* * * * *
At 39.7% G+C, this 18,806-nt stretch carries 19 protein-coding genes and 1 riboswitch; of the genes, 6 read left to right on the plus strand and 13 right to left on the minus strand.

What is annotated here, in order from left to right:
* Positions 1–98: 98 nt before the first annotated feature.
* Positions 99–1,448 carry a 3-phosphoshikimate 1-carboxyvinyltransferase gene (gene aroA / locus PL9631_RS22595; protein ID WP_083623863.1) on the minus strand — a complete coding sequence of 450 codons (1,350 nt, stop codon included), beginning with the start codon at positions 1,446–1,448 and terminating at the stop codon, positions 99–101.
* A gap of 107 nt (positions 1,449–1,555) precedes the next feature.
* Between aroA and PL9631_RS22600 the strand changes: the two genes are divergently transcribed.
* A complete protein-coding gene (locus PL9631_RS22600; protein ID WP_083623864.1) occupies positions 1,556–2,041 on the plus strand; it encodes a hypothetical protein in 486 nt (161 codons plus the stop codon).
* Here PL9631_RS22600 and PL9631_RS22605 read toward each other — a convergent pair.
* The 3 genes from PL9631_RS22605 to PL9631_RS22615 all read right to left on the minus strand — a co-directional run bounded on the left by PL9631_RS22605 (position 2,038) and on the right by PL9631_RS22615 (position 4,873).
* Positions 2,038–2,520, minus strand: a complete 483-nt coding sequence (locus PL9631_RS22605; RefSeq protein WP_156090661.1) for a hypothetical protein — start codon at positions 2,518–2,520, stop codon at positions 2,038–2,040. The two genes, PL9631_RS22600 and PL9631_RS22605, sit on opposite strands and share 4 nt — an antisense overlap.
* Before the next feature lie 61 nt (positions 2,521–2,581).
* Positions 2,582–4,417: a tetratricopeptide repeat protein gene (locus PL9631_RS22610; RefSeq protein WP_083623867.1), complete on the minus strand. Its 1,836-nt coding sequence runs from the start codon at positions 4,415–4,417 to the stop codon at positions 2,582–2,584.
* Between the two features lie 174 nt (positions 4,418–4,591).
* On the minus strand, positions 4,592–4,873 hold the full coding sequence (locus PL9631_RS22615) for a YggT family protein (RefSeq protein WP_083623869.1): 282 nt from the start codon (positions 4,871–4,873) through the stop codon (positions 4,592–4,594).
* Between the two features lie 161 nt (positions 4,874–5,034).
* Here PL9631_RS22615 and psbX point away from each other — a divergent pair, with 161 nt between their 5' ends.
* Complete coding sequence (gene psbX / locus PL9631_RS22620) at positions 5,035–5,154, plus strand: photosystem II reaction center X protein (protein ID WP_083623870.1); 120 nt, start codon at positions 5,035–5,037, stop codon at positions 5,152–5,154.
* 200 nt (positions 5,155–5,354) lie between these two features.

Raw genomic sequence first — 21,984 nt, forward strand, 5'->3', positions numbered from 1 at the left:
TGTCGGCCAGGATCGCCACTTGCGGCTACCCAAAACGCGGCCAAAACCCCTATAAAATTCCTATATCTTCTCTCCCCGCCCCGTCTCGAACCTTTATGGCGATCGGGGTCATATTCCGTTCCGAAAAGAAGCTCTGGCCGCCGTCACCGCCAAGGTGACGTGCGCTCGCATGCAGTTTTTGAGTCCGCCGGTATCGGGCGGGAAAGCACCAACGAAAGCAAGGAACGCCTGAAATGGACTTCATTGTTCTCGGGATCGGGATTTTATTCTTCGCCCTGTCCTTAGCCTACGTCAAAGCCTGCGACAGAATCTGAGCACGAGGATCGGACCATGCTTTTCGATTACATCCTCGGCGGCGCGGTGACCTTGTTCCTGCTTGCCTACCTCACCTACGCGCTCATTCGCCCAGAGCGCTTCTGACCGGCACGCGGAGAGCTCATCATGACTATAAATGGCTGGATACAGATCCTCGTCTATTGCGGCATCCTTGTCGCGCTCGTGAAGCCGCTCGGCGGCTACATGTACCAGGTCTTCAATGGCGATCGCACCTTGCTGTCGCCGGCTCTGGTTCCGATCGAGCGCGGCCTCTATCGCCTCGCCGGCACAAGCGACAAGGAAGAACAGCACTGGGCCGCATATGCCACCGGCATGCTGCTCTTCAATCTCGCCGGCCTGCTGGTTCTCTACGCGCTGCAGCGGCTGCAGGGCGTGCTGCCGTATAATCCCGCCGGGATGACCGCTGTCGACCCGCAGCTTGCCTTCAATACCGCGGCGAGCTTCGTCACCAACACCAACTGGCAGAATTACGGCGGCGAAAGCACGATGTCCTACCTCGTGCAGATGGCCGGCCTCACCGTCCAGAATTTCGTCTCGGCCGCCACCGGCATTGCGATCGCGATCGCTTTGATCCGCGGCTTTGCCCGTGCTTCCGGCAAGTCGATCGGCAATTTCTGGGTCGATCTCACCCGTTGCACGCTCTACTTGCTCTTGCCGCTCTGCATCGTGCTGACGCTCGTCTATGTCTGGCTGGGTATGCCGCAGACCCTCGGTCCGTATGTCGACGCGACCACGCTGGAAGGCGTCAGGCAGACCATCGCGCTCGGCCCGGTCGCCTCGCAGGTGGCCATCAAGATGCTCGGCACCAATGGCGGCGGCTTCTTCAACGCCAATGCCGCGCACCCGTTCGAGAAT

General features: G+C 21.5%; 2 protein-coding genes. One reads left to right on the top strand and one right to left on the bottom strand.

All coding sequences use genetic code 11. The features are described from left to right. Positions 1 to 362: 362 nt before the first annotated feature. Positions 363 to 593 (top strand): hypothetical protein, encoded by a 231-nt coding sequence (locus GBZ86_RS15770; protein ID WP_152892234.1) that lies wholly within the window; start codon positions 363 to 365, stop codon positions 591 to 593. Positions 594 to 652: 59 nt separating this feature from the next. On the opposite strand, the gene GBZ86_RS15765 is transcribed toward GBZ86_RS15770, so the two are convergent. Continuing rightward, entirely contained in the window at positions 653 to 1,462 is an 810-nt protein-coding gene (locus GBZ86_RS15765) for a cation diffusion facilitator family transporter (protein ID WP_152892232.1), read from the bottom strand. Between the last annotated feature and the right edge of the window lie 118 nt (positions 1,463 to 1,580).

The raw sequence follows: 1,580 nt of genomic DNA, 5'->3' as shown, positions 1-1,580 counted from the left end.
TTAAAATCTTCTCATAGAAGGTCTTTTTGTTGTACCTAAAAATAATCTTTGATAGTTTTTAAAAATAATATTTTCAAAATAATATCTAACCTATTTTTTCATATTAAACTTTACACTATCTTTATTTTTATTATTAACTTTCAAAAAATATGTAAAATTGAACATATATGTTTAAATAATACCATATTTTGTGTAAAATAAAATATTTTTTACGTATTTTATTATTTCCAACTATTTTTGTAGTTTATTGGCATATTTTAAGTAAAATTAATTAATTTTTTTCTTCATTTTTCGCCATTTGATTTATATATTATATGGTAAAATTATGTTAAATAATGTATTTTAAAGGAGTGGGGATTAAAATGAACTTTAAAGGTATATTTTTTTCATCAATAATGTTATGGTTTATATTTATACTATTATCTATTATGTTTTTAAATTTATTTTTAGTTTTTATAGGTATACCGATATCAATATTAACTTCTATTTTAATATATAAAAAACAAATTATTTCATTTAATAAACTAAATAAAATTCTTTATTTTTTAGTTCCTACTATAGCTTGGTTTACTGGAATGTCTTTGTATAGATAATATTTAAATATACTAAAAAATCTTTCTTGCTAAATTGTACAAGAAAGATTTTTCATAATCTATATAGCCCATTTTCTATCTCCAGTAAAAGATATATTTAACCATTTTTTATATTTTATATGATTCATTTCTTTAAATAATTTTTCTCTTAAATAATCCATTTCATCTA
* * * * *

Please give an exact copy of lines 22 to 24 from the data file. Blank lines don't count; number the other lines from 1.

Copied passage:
All coding sequences use genetic code 11. The features are described from left to right. Positions 1 to 362: 362 nt before the first annotated feature. Positions 363 to 593 (top strand): hypothetical protein, encoded by a 231-nt coding sequence (locus GBZ86_RS15770; protein ID WP_152892234.1) that lies wholly within the window; start codon positions 363 to 365, stop codon positions 591 to 593. Positions 594 to 652: 59 nt separating this feature from the next. On the opposite strand, the gene GBZ86_RS15765 is transcribed toward GBZ86_RS15770, so the two are convergent. Continuing rightward, entirely contained in the window at positions 653 to 1,462 is an 810-nt protein-coding gene (locus GBZ86_RS15765) for a cation diffusion facilitator family transporter (protein ID WP_152892232.1), read from the bottom strand. Between the last annotated feature and the right edge of the window lie 118 nt (positions 1,463 to 1,580).

The raw sequence follows: 1,580 nt of genomic DNA, 5'->3' as shown, positions 1-1,580 counted from the left end.
TTAAAATCTTCTCATAGAAGGTCTTTTTGTTGTACCTAAAAATAATCTTTGATAGTTTTTAAAAATAATATTTTCAAAATAATATCTAACCTATTTTTTCATATTAAACTTTACACTATCTTTATTTTTATTATTAACTTTCAAAAAATATGTAAAATTGAACATATATGTTTAAATAATACCATATTTTGTGTAAAATAAAATATTTTTTACGTATTTTATTATTTCCAACTATTTTTGTAGTTTATTGGCATATTTTAAGTAAAATTAATTAATTTTTTTCTTCATTTTTCGCCATTTGATTTATATATTATATGGTAAAATTATGTTAAATAATGTATTTTAAAGGAGTGGGGATTAAAATGAACTTTAAAGGTATATTTTTTTCATCAATAATGTTATGGTTTATATTTATACTATTATCTATTATGTTTTTAAATTTATTTTTAGTTTTTATAGGTATACCGATATCAATATTAACTTCTATTTTAATATATAAAAAACAAATTATTTCATTTAATAAACTAAATAAAATTCTTTATTTTTTAGTTCCTACTATAGCTTGGTTTACTGGAATGTCTTTGTATAGATAATATTTAAATATACTAAAAAATCTTTCTTGCTAAATTGTACAAGAAAGATTTTTCATAATCTATATAGCCCATTTTCTATCTCCAGTAAAAGATATATTTAACCATTTTTTATATTTTATATGATTCATTTCTTTAAATAATTTTTCTCTTAAATAATCCATTTCATCTA